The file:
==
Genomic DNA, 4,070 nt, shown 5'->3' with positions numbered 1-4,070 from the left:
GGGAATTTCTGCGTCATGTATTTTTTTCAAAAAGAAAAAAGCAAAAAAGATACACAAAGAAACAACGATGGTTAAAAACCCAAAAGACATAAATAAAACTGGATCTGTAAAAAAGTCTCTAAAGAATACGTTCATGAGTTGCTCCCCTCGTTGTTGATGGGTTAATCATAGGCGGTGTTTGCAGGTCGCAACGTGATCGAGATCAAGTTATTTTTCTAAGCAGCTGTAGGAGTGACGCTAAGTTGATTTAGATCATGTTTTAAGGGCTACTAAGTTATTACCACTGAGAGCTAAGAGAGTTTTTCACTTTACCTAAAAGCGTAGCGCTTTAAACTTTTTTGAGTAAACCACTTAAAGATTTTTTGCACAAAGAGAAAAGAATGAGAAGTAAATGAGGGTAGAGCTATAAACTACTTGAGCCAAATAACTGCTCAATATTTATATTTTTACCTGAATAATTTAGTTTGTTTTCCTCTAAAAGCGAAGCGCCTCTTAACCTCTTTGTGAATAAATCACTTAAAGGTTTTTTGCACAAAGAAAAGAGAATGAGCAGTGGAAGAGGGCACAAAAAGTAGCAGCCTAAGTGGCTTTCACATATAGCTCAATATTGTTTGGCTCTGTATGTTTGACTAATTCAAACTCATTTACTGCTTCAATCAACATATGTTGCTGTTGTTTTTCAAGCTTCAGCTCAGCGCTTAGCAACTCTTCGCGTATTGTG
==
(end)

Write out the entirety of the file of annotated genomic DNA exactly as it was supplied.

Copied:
Genomic DNA, 4,070 nt, shown 5'->3' with positions numbered 1-4,070 from the left:
GGGAATTTCTGCGTCATGTATTTTTTTCAAAAAGAAAAAAGCAAAAAAGATACACAAAGAAACAACGATGGTTAAAAACCCAAAAGACATAAATAAAACTGGATCTGTAAAAAAGTCTCTAAAGAATACGTTCATGAGTTGCTCCCCTCGTTGTTGATGGGTTAATCATAGGCGGTGTTTGCAGGTCGCAACGTGATCGAGATCAAGTTATTTTTCTAAGCAGCTGTAGGAGTGACGCTAAGTTGATTTAGATCATGTTTTAAGGGCTACTAAGTTATTACCACTGAGAGCTAAGAGAGTTTTTCACTTTACCTAAAAGCGTAGCGCTTTAAACTTTTTTGAGTAAACCACTTAAAGATTTTTTGCACAAAGAGAAAAGAATGAGAAGTAAATGAGGGTAGAGCTATAAACTACTTGAGCCAAATAACTGCTCAATATTTATATTTTTACCTGAATAATTTAGTTTGTTTTCCTCTAAAAGCGAAGCGCCTCTTAACCTCTTTGTGAATAAATCACTTAAAGGTTTTTTGCACAAAGAAAAGAGAATGAGCAGTGGAAGAGGGCACAAAAAGTAGCAGCCTAAGTGGCTTTCACATATAGCTCAATATTGTTTGGCTCTGTATGTTTGACTAATTCAAACTCATTTACTGCTTCAATCAACATATGTTGCTGTTGTTTTTCAAGCTTCAGCTCAGCGCTTAGCAACTCTTCGCGTATTGTG